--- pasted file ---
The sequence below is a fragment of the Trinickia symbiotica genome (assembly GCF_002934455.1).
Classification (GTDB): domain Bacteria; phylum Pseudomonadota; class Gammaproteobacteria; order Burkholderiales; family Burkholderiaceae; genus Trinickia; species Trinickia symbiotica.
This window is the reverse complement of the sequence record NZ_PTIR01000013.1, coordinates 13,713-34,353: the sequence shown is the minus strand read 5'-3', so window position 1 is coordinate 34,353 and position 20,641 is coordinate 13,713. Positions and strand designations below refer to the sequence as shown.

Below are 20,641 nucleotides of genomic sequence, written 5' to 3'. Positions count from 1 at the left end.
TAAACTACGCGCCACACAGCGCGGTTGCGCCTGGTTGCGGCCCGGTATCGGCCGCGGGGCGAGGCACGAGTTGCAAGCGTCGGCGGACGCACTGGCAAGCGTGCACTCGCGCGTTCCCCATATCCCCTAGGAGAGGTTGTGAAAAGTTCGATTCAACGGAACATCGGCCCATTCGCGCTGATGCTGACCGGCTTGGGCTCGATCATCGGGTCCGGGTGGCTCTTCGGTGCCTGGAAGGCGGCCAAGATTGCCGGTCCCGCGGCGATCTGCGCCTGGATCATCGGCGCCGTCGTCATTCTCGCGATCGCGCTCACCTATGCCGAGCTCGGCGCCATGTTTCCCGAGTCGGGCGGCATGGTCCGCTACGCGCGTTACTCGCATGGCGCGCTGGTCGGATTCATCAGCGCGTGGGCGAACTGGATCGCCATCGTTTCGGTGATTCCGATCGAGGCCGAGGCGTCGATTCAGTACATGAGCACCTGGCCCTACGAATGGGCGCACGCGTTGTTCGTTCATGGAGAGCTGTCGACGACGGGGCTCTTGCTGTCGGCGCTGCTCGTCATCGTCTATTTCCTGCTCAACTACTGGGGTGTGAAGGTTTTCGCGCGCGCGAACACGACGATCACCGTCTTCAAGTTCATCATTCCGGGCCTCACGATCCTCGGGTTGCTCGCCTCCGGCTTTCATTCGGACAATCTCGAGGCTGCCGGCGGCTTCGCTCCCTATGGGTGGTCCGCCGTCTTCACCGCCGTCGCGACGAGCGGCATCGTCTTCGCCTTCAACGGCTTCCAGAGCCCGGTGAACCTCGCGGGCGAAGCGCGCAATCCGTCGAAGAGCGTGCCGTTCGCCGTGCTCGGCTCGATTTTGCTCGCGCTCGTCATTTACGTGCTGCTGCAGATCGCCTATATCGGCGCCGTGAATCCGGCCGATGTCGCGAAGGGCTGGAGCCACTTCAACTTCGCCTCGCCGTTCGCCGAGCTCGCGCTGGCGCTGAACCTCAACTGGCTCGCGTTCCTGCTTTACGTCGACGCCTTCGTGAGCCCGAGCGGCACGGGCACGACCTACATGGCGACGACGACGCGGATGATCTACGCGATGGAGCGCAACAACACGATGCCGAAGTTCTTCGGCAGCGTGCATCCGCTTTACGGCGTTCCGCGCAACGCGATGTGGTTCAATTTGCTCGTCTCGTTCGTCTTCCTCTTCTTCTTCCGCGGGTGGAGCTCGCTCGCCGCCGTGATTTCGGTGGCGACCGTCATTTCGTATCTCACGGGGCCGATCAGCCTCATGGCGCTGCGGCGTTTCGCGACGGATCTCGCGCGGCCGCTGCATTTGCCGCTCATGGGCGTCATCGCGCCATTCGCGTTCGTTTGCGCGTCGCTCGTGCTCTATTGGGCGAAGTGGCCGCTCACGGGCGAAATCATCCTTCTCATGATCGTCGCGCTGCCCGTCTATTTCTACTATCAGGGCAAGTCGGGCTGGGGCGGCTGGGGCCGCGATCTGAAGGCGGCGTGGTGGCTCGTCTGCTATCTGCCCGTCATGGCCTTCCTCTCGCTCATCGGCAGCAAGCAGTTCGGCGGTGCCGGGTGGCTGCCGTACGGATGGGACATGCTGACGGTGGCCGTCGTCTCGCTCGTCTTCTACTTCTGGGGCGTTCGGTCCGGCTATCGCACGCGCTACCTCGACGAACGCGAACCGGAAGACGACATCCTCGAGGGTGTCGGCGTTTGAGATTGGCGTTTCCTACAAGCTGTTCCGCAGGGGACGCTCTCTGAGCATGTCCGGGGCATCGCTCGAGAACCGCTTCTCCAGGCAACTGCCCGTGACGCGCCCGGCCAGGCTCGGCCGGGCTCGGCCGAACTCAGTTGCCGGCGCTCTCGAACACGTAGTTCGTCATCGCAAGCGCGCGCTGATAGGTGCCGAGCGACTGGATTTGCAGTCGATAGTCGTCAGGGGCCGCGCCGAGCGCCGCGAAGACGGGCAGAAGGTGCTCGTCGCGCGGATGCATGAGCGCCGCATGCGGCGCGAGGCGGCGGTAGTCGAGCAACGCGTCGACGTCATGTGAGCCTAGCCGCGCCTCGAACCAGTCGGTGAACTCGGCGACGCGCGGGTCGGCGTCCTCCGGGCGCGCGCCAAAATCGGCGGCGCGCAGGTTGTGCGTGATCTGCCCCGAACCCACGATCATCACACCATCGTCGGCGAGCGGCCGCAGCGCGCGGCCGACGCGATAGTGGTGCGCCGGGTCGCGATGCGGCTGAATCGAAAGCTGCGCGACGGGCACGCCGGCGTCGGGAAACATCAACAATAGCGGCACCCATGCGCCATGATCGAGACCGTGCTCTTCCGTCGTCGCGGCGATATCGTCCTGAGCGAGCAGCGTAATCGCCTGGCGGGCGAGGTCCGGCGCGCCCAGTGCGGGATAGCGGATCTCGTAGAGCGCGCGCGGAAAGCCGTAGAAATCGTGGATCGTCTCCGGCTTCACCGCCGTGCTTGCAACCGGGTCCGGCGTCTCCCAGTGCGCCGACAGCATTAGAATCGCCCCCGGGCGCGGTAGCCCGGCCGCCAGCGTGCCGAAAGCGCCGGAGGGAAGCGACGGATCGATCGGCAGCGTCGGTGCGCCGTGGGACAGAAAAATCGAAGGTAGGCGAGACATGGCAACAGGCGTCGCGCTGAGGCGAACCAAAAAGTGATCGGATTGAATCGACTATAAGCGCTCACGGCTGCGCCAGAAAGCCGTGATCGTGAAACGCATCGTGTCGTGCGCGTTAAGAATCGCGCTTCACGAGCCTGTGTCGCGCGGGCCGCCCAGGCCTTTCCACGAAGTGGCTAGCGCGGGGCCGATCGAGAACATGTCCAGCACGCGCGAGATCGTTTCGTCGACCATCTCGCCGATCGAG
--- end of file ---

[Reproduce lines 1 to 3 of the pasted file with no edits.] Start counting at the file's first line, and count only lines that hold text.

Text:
The sequence below is a fragment of the Trinickia symbiotica genome (assembly GCF_002934455.1).
Classification (GTDB): domain Bacteria; phylum Pseudomonadota; class Gammaproteobacteria; order Burkholderiales; family Burkholderiaceae; genus Trinickia; species Trinickia symbiotica.
This window is the reverse complement of the sequence record NZ_PTIR01000013.1, coordinates 13,713-34,353: the sequence shown is the minus strand read 5'-3', so window position 1 is coordinate 34,353 and position 20,641 is coordinate 13,713. Positions and strand designations below refer to the sequence as shown.